SALPINGIDAE Leach, 1815
Narrow Bark Beetles
Includes saproxylic fungus-feeders most easily found around fungus on tree stumps and trunks at night.
POLYPHAGA Emery, 1886
TENEBRIONOIDEA Latreille, 1802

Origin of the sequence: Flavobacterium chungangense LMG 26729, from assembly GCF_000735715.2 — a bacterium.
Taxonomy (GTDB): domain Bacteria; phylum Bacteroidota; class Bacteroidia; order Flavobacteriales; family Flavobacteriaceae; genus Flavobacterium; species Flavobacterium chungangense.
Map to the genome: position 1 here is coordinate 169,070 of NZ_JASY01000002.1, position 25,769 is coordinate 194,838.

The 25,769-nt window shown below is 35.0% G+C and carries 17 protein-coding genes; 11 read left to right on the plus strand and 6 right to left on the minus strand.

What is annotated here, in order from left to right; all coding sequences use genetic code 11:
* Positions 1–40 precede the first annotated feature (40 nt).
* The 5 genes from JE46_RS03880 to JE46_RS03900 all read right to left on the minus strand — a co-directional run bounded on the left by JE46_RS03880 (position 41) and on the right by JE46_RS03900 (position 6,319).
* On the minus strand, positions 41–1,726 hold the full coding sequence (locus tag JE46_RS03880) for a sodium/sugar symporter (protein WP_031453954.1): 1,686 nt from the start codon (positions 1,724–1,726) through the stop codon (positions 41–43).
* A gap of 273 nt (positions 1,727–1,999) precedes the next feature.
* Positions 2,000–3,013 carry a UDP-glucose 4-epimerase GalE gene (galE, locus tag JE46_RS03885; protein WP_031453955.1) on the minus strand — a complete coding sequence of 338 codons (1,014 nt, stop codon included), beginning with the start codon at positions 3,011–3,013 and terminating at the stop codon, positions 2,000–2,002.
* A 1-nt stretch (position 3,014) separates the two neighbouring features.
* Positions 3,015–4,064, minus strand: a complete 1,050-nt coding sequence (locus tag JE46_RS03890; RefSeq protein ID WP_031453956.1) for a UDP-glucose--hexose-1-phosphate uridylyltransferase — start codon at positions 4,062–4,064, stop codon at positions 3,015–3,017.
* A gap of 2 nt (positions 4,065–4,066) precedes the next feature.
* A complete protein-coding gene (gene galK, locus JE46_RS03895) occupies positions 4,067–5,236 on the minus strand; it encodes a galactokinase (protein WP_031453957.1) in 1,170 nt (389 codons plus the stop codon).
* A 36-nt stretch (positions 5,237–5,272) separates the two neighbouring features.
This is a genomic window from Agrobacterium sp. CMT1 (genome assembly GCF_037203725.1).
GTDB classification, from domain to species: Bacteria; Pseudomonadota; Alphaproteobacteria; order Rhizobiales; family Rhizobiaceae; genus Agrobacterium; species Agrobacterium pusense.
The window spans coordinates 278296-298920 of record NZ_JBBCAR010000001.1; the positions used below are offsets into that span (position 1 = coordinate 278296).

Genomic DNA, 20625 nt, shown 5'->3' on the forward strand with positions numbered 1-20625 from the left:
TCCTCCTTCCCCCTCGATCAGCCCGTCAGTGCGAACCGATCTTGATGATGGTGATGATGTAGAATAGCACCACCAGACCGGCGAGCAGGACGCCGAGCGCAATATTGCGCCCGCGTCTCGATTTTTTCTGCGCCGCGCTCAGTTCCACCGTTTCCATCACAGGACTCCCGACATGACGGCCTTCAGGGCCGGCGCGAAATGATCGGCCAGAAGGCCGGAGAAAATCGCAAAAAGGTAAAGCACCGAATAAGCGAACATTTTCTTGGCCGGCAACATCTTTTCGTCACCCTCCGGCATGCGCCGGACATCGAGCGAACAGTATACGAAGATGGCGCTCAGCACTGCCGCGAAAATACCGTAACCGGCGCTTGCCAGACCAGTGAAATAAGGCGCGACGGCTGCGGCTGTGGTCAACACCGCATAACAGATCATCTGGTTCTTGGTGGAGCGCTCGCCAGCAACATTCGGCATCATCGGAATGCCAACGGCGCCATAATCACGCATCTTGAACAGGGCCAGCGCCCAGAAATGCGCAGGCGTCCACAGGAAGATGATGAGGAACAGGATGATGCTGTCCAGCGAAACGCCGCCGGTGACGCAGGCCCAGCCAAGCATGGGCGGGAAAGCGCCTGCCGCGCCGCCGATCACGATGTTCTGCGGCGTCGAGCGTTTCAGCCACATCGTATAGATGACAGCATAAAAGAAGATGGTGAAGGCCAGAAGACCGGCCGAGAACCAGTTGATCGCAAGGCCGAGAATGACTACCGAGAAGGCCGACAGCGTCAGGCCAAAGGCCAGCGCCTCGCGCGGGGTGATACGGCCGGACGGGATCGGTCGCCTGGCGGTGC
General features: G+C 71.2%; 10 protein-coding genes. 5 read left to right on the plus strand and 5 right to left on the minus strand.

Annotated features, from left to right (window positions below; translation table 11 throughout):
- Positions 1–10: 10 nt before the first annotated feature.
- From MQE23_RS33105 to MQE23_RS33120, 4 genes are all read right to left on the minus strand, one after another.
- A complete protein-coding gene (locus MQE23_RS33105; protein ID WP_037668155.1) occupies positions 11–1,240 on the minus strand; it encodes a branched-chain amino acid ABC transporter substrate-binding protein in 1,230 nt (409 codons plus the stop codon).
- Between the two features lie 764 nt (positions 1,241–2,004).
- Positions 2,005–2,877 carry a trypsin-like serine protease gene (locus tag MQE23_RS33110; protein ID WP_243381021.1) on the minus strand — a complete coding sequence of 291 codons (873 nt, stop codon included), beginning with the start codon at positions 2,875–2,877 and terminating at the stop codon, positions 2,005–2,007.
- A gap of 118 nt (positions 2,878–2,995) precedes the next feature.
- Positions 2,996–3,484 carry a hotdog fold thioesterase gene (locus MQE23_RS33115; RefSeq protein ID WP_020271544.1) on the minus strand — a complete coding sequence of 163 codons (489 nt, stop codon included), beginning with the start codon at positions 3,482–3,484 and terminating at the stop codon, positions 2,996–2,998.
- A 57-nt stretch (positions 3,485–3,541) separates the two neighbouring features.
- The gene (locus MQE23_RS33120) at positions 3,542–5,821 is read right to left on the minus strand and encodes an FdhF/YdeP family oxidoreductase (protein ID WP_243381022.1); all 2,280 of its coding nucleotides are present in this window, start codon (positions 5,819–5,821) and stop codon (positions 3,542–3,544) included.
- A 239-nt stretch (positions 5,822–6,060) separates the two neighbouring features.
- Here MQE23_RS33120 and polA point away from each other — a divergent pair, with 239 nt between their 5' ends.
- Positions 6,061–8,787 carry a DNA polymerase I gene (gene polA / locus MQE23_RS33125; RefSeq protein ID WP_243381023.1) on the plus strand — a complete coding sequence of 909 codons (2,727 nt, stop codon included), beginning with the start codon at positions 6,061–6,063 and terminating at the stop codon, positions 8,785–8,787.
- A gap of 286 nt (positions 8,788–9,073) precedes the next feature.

This is a small cosmopolitan family of about 350 species in 45 genera and 7 subfamilies although the classification is not settled and it may include more than one lineage. By far the greatest diversity is in tropical and subtropical regions and temperate areas tend to have small faunas; 19 species are recorded from Europe of which 14 occur in central Europe and 11 extend to the UK, and the Nearctic fauna includes 20 species. Othniinae LeConte, 1861, often regarded as a distinct family and commonly referred to, though rather unconvincingly, as ‘False Tiger Beetles’ on account of their large convex eyes and metallic colouration which is rendered cryptic by patterns of dense pubescence, includes more than 50 species in 3 genera and is most diverse in tropical regions, especially southeast Asia, Africa and Central America; the large genus Elacatis Pascoe, 1860 includes about 50 species of which 3 extend north into the USA, but none are recorded from Europe. Prostominiinae Grouvelle, 1914 includes 10 genera and about 35 species and is widespread in warmer regions of the world but generally absent from temperate areas. In general little is known of the group; some resemble monotomids and the group has variously been included in Tenebrionidae, Colydiidae and Prostomidae. Agleninae Horn, 1878 includes the single monotypic genus Aglenus Erichson, 1842 which is native to Europe, extending to the UK, but is now almost cosmopolitan. A. brunneus Gyllenhal, 1813 is a small flightless and blind species often found in caves in the wild but is also an occasional pest of stored products and thus has been transported across much of the world. Aegialitinae LeConte, 1862 includes 2 genera; the monotypic Antarcticodomus Brooks, 1951 from several islands off New Zealand, and the northern temperate genus Aegialites Mannerheim, 1853 with about 30 species, most occur in Asia but a few also from the USA and Japan. Species occur in the intertidal zone and are very localized, often to a single island, they often occur in crevices on rocky shores and occasionally swarm in large numbers. Inopeplinae Grouvelle, 1908 is sometimes given family rank, it includes 4 genera of which 3 are monotypic occurring in Japan, Argentina and New Zealand while Inopeplus Smith, 1851, with about 75 species (although this is very likely to be split) occurs mostly in tropical areas worldwide with a few species extending north into Asia, The USA and Japan. Dadocerinae LeConte, 1862 includes 3 genera; the monotypic Tretothorax